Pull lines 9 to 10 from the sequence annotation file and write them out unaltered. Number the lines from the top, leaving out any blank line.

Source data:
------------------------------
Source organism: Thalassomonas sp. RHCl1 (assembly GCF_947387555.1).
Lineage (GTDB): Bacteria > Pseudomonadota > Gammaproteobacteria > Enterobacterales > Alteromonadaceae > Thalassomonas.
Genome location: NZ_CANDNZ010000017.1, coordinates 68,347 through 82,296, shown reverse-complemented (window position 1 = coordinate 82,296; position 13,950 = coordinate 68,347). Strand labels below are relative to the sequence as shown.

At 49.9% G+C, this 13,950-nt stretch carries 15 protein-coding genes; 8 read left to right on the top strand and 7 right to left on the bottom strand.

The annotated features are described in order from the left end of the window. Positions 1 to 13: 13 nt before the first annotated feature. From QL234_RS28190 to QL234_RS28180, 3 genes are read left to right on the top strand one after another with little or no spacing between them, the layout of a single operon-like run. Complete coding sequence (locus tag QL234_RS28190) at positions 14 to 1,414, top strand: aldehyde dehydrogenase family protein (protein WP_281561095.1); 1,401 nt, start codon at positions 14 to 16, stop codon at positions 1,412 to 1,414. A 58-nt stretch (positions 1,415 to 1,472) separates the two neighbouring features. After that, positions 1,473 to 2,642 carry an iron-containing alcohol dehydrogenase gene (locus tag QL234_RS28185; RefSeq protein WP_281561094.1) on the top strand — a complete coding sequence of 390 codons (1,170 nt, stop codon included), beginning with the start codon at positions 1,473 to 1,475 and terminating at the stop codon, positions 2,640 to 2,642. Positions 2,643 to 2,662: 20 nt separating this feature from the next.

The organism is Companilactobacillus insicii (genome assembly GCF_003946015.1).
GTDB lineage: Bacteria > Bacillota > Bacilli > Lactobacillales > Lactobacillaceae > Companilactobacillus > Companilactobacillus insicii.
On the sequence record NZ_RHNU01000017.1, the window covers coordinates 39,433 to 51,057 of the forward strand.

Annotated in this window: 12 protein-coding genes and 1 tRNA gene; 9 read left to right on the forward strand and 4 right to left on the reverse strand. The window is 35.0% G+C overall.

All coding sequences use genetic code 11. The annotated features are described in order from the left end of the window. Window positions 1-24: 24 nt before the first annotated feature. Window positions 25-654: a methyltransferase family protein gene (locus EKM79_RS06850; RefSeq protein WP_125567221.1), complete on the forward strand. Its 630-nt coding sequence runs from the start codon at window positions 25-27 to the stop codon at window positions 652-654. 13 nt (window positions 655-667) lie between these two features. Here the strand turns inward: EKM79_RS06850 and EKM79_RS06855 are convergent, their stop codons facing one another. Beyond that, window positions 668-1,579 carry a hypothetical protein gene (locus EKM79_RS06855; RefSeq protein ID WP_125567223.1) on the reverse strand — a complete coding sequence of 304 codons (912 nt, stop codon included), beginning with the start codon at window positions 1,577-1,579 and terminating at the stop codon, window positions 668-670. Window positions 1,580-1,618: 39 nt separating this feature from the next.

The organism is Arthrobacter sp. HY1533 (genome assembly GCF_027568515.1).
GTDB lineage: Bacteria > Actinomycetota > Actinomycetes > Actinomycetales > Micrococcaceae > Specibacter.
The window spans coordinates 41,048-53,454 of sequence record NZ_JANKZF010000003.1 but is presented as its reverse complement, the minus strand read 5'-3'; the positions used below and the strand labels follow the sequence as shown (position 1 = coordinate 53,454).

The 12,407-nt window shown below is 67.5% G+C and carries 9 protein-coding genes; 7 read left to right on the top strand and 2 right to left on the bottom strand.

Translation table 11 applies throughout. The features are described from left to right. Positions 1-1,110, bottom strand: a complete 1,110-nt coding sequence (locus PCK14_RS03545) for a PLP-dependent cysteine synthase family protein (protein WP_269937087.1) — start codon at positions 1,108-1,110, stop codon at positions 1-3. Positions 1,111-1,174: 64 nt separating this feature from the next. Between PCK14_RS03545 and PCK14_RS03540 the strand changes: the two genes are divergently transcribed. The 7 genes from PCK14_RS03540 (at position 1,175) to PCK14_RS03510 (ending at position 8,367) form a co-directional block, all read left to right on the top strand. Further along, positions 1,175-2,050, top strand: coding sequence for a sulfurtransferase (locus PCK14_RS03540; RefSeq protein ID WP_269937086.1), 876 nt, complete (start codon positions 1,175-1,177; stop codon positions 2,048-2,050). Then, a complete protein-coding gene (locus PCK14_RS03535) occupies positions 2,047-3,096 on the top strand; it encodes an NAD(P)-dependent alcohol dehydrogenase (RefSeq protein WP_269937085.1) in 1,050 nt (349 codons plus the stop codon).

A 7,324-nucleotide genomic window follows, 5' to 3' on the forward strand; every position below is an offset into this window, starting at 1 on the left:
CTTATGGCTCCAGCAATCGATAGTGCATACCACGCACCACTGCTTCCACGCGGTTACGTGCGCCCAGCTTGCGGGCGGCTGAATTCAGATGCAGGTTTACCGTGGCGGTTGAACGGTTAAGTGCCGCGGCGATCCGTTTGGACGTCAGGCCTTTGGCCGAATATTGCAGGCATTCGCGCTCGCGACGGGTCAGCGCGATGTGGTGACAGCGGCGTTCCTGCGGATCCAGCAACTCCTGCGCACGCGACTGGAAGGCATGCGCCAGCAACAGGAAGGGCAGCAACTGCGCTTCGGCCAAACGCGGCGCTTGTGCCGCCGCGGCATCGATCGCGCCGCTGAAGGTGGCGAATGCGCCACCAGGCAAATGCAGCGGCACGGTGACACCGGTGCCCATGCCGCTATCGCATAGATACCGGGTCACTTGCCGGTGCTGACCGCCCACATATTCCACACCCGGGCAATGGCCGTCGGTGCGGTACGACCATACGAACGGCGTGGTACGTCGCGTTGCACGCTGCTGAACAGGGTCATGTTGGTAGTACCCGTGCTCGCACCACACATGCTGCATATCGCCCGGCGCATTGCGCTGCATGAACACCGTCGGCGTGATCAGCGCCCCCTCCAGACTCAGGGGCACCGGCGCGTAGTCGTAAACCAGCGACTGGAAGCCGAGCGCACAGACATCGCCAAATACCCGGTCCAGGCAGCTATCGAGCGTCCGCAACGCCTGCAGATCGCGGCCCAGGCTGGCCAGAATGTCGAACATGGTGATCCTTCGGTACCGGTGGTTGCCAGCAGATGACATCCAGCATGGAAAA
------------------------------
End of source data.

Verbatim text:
Annotated in this window: 12 protein-coding genes and 1 tRNA gene; 9 read left to right on the forward strand and 4 right to left on the reverse strand. The window is 35.0% G+C overall.

All coding sequences use genetic code 11. The annotated features are described in order from the left end of the window. Window positions 1-24: 24 nt before the first annotated feature. Window positions 25-654: a methyltransferase family protein gene (locus EKM79_RS06850; RefSeq protein WP_125567221.1), complete on the forward strand. Its 630-nt coding sequence runs from the start codon at window positions 25-27 to the stop codon at window positions 652-654. 13 nt (window positions 655-667) lie between these two features. Here the strand turns inward: EKM79_RS06850 and EKM79_RS06855 are convergent, their stop codons facing one another. Beyond that, window positions 668-1,579 carry a hypothetical protein gene (locus EKM79_RS06855; RefSeq protein ID WP_125567223.1) on the reverse strand — a complete coding sequence of 304 codons (912 nt, stop codon included), beginning with the start codon at window positions 1,577-1,579 and terminating at the stop codon, window positions 668-670. Window positions 1,580-1,618: 39 nt separating this feature from the next.